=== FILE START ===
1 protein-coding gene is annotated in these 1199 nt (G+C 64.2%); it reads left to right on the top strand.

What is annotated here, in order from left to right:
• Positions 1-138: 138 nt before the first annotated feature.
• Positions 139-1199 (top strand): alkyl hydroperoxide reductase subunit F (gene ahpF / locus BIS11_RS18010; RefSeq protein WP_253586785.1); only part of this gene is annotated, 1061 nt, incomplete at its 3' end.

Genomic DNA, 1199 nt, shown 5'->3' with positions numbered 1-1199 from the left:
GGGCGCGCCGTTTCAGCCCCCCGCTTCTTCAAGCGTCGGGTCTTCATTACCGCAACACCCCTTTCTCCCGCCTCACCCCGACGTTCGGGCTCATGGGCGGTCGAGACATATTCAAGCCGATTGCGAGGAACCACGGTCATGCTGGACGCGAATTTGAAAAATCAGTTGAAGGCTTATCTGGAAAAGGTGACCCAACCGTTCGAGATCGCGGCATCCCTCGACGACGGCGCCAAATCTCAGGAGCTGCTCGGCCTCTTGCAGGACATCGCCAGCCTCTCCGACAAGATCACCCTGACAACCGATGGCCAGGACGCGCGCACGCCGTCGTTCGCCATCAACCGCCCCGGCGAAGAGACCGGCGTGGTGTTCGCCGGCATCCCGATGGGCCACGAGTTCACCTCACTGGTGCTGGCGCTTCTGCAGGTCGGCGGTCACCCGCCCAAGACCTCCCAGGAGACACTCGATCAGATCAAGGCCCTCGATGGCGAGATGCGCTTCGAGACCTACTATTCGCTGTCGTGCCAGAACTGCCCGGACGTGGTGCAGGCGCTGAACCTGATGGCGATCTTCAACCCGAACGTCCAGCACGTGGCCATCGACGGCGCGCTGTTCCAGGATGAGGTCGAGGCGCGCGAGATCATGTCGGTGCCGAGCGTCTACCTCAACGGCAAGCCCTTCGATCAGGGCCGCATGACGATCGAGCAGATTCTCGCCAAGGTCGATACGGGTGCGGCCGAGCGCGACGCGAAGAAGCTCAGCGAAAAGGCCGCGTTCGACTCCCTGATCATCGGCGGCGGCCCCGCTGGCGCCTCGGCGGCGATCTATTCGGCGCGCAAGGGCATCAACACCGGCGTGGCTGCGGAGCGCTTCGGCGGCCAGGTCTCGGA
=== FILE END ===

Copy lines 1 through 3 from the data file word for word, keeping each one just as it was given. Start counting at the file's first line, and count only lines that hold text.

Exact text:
1 protein-coding gene is annotated in these 1199 nt (G+C 64.2%); it reads left to right on the top strand.

What is annotated here, in order from left to right:
• Positions 1-138: 138 nt before the first annotated feature.